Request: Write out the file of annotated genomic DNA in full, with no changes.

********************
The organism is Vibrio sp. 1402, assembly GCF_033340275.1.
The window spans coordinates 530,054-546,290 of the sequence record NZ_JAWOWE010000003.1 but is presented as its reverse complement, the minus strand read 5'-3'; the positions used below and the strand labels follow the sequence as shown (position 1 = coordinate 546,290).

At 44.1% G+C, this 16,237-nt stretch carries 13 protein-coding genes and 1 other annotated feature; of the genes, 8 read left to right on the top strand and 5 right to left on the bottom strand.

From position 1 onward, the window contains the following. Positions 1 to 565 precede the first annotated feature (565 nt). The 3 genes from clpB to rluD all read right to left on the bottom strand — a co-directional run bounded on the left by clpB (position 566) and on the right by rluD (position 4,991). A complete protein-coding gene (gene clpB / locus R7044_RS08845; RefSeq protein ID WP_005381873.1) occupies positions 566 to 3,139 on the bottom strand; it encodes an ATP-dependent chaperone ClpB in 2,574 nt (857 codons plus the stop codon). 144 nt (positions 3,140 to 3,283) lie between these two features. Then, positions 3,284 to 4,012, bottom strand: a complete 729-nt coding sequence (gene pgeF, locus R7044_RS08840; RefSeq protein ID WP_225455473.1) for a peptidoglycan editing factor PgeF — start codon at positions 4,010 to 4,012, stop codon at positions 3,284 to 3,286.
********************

The organism is Vibrio sp. 1402, assembly GCF_033340275.1.
The window spans coordinates 530,054-546,290 of the sequence record NZ_JAWOWE010000003.1 but is presented as its reverse complement, the minus strand read 5'-3'; the positions used below and the strand labels follow the sequence as shown (position 1 = coordinate 546,290).

At 44.1% G+C, this 16,237-nt stretch carries 13 protein-coding genes and 1 other annotated feature; of the genes, 8 read left to right on the top strand and 5 right to left on the bottom strand.

From position 1 onward, the window contains the following. Positions 1 to 565 precede the first annotated feature (565 nt). The 3 genes from clpB to rluD all read right to left on the bottom strand — a co-directional run bounded on the left by clpB (position 566) and on the right by rluD (position 4,991). A complete protein-coding gene (gene clpB / locus R7044_RS08845; RefSeq protein ID WP_005381873.1) occupies positions 566 to 3,139 on the bottom strand; it encodes an ATP-dependent chaperone ClpB in 2,574 nt (857 codons plus the stop codon). 144 nt (positions 3,140 to 3,283) lie between these two features. Then, positions 3,284 to 4,012, bottom strand: a complete 729-nt coding sequence (gene pgeF, locus R7044_RS08840; RefSeq protein ID WP_225455473.1) for a peptidoglycan editing factor PgeF — start codon at positions 4,010 to 4,012, stop codon at positions 3,284 to 3,286.